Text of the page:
FIGS. 13 through 16 show one example of a so-called multilayer tape carrier which is quite advantageous in the case where a large number of conductive paths are required. The tape carrier usually comprises a film strip usually made of an insulating material such as polyimide resin. However, if a multifunctional LSI chip is to be mounted on the tape carrier, a large number of conductive paths are required so that a stacked tape carrier comprised of at least two film strips placed one on another must be prepared.

As shown in FIG. 13, the stacked tape carrier 90 is formed by overlying two continuous film strips 91 and 92 one on the other and cutting along predetermined lines. Both of the strips 91 and 92 are made of polyimide resin and are provided with guide slots 93 and 94 spaced apart from each other along both sides of the strips.

As shown in FIG. 14, the first film strip 91 is provided with an opening 95 at its center in which an electronic device 15 such as an IC chip is to be mounted. Around the device opening 95 is provided with 6 cutting openings 96a through 96f, each of which has a rectangular shape. A cutting line 97 is defined on the first film strip 91 in such a manner that the cutting line 97 forms a rectangular shape and it touches each of the six cutting openings 96a through 96f.

The second film strip 92, details of which are shown in FIG. 15 and which is to be superposed on the first film strip 91, is also provided with a device opening 98 at the center. The device opening 98 is formed at the position aligned with the device opening 95 of the first film strip 91. Around the device opening 98 are provided with four cutting openings 99a through 99d. A cutting line 100 is defined on the strip 92, connecting all of the cutting openings 99a through 99d as shown by the one dotted line.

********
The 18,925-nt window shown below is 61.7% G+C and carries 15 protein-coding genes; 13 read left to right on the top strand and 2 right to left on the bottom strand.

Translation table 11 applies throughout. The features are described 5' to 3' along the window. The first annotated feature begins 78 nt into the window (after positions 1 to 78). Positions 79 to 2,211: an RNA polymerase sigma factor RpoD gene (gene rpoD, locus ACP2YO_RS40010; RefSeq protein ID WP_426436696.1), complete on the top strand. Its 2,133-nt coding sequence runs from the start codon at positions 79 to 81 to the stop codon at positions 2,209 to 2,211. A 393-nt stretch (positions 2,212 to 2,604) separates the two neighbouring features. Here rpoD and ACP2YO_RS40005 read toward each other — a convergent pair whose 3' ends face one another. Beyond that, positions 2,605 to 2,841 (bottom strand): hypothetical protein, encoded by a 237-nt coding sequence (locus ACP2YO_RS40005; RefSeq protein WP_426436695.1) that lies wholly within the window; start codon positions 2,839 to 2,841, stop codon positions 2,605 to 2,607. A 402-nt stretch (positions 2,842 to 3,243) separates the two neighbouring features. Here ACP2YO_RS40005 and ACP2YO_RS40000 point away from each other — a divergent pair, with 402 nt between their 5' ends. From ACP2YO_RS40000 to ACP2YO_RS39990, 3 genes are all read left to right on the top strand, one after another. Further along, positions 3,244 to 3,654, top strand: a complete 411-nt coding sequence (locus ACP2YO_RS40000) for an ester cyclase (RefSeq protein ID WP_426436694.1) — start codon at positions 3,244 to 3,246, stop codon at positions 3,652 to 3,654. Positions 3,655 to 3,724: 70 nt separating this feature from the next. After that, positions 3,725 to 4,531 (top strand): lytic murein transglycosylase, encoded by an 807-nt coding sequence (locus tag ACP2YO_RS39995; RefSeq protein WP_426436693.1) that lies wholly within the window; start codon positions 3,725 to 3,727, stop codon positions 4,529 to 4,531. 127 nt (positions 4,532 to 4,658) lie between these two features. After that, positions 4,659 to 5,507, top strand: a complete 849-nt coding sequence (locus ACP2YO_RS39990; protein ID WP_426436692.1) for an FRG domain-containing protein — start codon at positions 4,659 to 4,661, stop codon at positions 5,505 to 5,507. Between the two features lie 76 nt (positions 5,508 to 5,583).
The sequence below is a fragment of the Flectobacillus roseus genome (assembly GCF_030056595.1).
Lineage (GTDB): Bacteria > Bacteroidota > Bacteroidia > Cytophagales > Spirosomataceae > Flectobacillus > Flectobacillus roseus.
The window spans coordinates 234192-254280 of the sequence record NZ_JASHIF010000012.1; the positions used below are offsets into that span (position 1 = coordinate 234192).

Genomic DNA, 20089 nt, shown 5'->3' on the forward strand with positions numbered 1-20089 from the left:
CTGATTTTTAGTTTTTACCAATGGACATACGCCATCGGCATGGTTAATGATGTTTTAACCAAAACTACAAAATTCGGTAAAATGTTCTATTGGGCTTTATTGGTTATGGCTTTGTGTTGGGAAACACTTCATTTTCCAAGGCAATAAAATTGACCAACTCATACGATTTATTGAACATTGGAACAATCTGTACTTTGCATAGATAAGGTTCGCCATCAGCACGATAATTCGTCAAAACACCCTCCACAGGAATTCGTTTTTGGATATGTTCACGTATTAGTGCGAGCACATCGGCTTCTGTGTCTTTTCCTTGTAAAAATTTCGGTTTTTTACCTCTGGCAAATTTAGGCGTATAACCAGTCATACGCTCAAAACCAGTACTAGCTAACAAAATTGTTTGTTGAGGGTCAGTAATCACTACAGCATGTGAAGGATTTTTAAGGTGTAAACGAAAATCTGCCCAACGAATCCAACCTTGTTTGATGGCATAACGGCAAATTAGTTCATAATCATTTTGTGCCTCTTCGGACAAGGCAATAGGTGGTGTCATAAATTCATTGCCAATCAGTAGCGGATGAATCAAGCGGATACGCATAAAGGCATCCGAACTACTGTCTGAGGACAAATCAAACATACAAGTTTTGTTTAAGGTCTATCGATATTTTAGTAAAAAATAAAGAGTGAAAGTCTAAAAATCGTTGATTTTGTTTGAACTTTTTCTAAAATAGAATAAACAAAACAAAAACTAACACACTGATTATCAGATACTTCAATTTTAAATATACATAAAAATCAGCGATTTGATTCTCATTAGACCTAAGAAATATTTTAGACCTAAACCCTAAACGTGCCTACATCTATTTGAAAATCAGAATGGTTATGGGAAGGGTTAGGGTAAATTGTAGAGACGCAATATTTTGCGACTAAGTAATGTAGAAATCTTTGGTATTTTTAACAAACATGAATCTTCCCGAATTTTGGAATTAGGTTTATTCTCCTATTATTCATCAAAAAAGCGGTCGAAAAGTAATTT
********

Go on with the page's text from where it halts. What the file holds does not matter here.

Although they are not shown in FIGS. 13 through 16, conductive paths as electrical connection lines are formed on each of the first and second film strips 91 and 92. For example, such conductive paths are formed by placing a thin metal film such as a copper film on each of the film strips 91 and 92, and by applying the well-known photolithographic technique for patterning. Input leads (not shown) and output leads (not shown) provided at the ends of the conductive paths of the first film strip 91 are provided in the terminal openings 96a and 96c, respectively. As shown, the terminal openings 96a and 96c are spaced apart from each other along the lengthwise direction of the film strip 91. Connection areas or pads 101a and 101b are provided in the conductive paths of the first film strip 91 arranged on both sides of the device opening 95 along the lines oblique to the lengthwise direction of the film strip 91.

Input leads (not shown) and output leads (not shown) of the conductive paths formed on the second film strip 92 are formed in the terminal openings 99a and 99b, respectively. Each of the terminal openings 99a and 99b has a shape of a parallelogram and is formed with their longer sides extending in the direction oblique to the lengthwise direction of the film strip 92 so that the leads formed in the openings 99a and 99b correspond in location to the respective pads 101a and 101b of the first film strip 91.